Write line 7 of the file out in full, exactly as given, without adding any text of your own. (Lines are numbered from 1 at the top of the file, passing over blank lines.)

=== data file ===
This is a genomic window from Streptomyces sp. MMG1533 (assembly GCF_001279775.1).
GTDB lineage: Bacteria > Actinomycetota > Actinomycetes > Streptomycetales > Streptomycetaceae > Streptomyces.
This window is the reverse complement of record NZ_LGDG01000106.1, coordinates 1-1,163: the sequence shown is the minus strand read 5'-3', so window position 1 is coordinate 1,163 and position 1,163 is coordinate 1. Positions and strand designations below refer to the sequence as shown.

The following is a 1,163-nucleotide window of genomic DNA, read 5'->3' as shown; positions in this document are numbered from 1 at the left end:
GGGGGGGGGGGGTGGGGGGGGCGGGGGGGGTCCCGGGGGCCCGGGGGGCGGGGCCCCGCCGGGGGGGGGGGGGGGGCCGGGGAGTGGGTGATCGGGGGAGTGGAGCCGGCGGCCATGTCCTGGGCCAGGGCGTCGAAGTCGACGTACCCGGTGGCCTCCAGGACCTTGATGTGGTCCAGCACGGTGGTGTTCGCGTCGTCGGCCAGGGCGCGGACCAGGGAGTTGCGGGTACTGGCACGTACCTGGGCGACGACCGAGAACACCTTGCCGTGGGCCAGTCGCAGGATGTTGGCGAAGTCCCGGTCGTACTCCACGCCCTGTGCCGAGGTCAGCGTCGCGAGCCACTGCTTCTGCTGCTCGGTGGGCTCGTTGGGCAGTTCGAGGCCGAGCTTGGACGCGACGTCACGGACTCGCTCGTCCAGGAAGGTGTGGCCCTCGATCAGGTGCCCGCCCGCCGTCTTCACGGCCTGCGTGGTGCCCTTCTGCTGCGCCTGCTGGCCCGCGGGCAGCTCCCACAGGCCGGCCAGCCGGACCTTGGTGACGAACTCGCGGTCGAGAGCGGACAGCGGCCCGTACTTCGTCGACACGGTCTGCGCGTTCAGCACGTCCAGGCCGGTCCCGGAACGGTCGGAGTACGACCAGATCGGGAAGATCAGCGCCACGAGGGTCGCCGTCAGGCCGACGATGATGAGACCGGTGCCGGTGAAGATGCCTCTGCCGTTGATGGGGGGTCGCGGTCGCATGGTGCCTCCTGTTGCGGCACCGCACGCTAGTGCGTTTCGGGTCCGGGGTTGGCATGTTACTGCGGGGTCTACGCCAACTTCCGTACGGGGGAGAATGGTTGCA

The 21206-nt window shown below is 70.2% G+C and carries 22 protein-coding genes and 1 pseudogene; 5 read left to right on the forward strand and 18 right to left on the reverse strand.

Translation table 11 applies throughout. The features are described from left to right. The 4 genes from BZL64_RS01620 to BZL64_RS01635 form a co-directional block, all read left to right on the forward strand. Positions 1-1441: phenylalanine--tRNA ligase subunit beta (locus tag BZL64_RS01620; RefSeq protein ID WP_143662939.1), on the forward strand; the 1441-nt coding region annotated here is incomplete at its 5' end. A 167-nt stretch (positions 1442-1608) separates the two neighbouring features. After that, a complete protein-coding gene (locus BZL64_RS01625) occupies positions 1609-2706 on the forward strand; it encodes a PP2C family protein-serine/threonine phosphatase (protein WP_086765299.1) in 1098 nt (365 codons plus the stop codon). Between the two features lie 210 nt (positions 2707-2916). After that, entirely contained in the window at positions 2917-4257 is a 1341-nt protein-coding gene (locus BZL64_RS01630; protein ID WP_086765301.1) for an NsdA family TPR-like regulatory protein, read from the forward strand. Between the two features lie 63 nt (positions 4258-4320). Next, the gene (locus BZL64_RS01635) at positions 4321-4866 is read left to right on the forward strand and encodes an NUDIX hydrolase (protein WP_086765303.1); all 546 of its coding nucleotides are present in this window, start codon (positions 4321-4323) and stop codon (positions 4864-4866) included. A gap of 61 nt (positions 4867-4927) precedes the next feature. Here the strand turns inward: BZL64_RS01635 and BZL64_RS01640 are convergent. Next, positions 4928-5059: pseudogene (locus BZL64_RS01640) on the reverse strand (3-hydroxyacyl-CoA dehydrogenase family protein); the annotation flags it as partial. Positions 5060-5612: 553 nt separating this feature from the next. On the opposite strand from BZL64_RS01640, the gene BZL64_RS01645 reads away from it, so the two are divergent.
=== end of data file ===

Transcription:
Translation table 11 applies throughout. The features are described from left to right. The 4 genes from BZL64_RS01620 to BZL64_RS01635 form a co-directional block, all read left to right on the forward strand. Positions 1-1441: phenylalanine--tRNA ligase subunit beta (locus tag BZL64_RS01620; RefSeq protein ID WP_143662939.1), on the forward strand; the 1441-nt coding region annotated here is incomplete at its 5' end. A 167-nt stretch (positions 1442-1608) separates the two neighbouring features. After that, a complete protein-coding gene (locus BZL64_RS01625) occupies positions 1609-2706 on the forward strand; it encodes a PP2C family protein-serine/threonine phosphatase (protein WP_086765299.1) in 1098 nt (365 codons plus the stop codon). Between the two features lie 210 nt (positions 2707-2916). After that, entirely contained in the window at positions 2917-4257 is a 1341-nt protein-coding gene (locus BZL64_RS01630; protein ID WP_086765301.1) for an NsdA family TPR-like regulatory protein, read from the forward strand. Between the two features lie 63 nt (positions 4258-4320). Next, the gene (locus BZL64_RS01635) at positions 4321-4866 is read left to right on the forward strand and encodes an NUDIX hydrolase (protein WP_086765303.1); all 546 of its coding nucleotides are present in this window, start codon (positions 4321-4323) and stop codon (positions 4864-4866) included. A gap of 61 nt (positions 4867-4927) precedes the next feature. Here the strand turns inward: BZL64_RS01635 and BZL64_RS01640 are convergent. Next, positions 4928-5059: pseudogene (locus BZL64_RS01640) on the reverse strand (3-hydroxyacyl-CoA dehydrogenase family protein); the annotation flags it as partial. Positions 5060-5612: 553 nt separating this feature from the next. On the opposite strand from BZL64_RS01640, the gene BZL64_RS01645 reads away from it, so the two are divergent.